The requirements for most customers is accuracy, for others its a bigger hopper capacity to boost output
Accuracy is still among the top priorities when choosing a new fertiliser spreader, but the requirements for some customers also include a bigger hopper capacity to boost the output, says Mike Williams.The obvious advantage of increasing fertiliser spreader hopper size is that it reduces the number of refill stops to leave more time for spreading, and the continuing rise in the average engine power output and performance of new tractors means that, on many farms, the lift capacity on the rear linkage allows heavier equipment to be handled.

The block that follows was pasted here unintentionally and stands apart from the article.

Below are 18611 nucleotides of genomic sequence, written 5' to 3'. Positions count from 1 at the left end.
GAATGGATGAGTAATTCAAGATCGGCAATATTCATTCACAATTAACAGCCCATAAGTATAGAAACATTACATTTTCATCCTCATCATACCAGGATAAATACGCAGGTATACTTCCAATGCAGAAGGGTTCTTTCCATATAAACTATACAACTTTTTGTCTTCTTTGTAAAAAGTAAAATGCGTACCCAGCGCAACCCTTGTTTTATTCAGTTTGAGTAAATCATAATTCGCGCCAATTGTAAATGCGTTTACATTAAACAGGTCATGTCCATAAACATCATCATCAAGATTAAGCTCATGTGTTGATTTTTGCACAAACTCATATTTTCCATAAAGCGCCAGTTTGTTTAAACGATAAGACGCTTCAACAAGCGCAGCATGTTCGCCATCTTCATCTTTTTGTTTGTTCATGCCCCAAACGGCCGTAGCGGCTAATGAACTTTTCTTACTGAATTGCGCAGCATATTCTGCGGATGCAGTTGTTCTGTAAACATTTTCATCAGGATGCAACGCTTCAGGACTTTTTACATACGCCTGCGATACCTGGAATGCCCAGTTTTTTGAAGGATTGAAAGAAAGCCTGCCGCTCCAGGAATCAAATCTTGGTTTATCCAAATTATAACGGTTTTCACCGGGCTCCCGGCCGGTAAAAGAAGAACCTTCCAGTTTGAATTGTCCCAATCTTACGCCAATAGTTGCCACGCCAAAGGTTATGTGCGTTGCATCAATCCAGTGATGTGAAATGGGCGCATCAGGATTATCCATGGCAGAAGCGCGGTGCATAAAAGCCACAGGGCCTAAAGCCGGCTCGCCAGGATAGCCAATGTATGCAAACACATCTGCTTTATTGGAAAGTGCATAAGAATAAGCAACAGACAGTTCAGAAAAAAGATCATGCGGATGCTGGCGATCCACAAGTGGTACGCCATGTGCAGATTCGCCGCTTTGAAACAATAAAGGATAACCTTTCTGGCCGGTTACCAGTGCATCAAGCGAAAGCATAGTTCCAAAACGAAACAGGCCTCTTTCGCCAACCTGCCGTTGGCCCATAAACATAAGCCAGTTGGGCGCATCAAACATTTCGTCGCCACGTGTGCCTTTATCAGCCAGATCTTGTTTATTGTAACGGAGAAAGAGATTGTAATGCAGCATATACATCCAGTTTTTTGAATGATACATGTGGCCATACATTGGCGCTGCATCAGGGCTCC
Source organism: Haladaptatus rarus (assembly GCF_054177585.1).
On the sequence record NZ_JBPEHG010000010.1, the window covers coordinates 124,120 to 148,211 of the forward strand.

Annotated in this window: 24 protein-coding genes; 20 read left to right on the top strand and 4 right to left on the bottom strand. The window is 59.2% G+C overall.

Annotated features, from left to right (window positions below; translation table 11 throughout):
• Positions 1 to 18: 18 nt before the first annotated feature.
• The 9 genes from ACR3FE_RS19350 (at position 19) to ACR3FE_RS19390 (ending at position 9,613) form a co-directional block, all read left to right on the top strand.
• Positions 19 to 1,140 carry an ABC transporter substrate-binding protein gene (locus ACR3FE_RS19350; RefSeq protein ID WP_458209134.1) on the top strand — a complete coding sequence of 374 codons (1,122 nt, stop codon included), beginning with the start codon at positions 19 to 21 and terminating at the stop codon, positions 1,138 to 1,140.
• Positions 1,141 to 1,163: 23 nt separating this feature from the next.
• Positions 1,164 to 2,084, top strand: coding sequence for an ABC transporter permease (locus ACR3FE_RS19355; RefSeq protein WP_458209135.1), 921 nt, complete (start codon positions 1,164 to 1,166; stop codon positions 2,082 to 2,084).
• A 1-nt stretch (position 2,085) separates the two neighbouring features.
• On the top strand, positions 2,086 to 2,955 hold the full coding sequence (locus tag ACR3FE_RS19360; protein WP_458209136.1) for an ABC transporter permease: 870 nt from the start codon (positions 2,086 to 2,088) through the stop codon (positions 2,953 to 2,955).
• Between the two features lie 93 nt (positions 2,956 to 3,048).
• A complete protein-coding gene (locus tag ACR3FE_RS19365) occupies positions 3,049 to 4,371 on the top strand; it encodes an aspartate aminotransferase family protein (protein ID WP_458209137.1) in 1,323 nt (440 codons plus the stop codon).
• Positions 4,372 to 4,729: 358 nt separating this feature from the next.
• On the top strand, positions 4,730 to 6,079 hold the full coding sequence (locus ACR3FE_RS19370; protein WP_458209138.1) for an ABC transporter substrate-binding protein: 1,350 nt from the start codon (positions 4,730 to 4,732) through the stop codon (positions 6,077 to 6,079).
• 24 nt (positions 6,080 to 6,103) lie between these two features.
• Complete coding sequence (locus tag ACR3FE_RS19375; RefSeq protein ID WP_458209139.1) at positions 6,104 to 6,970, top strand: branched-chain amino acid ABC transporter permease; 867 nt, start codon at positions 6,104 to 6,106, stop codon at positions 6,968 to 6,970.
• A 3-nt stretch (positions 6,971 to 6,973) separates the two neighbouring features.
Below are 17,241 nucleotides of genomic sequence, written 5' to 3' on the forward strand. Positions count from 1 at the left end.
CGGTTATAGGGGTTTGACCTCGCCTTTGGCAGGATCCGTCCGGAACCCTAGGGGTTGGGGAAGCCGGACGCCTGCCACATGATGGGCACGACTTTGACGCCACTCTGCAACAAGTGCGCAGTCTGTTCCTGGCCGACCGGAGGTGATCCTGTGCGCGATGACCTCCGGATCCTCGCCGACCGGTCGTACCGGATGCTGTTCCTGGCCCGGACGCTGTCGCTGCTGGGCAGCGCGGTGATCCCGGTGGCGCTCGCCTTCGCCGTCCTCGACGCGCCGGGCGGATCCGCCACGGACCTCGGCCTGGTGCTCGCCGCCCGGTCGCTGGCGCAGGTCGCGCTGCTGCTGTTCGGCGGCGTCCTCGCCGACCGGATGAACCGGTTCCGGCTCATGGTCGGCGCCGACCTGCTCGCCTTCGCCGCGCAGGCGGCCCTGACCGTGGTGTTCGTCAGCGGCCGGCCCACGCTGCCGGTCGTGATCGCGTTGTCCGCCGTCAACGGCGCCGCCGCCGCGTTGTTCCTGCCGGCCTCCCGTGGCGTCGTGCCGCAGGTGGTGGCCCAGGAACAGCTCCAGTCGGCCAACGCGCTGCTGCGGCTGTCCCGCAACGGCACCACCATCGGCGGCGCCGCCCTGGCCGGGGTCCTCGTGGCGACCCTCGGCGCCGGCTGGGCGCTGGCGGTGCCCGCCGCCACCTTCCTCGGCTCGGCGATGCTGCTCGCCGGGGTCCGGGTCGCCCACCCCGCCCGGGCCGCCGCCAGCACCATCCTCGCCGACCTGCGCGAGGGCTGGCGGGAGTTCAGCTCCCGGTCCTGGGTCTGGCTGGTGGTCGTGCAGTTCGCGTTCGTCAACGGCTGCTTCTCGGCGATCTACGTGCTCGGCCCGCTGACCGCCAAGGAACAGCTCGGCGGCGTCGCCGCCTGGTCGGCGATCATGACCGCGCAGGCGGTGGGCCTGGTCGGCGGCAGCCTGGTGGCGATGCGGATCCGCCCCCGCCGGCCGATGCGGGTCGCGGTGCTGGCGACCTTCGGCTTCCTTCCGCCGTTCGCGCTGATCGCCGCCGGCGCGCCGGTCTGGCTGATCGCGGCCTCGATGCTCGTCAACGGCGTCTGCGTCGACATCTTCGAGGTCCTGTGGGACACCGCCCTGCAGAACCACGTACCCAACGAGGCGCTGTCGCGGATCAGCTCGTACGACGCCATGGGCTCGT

The new 5,550-litre M6W model from Bogballe is said to be the world’s biggest tractor-mounted fertiliser spreader.Increased carrying capacity is one of the features of the five-model range of mounted spreaders introduced recently by the Bogballe company in Denmark and available in 2014 through its UK distributor, Keith Rennie Machinery, or KRM. The top model is the M6W spreader with a 5,550 litre hopper holding up to 6t, said to be the biggest capacity mounted spreader available. The spread width is 12-42m and the design features include an electric control to switch between standard and border spread settings.Special features on the new spreader models, which start with a 4,050 litres hopper size, include an Isobus link for suitably equipped tractors, and the weighing system for the range-topping M6W model has two 6t load cells.One result of the growing interest in high output fertiliser spreading is a sales boost for the big capacity trailed models. Trailed machines form a specialised niche sector of the spreader market, attracting contractors and big acreage farms, but the current increase in sales is coming mainly from farmers. A recent addition to the list of trailed spreaders available in the UK is the AGT 6036 model from Kuhn Farm Machinery, which has been sold on the continent for several years and arrived here in 2013.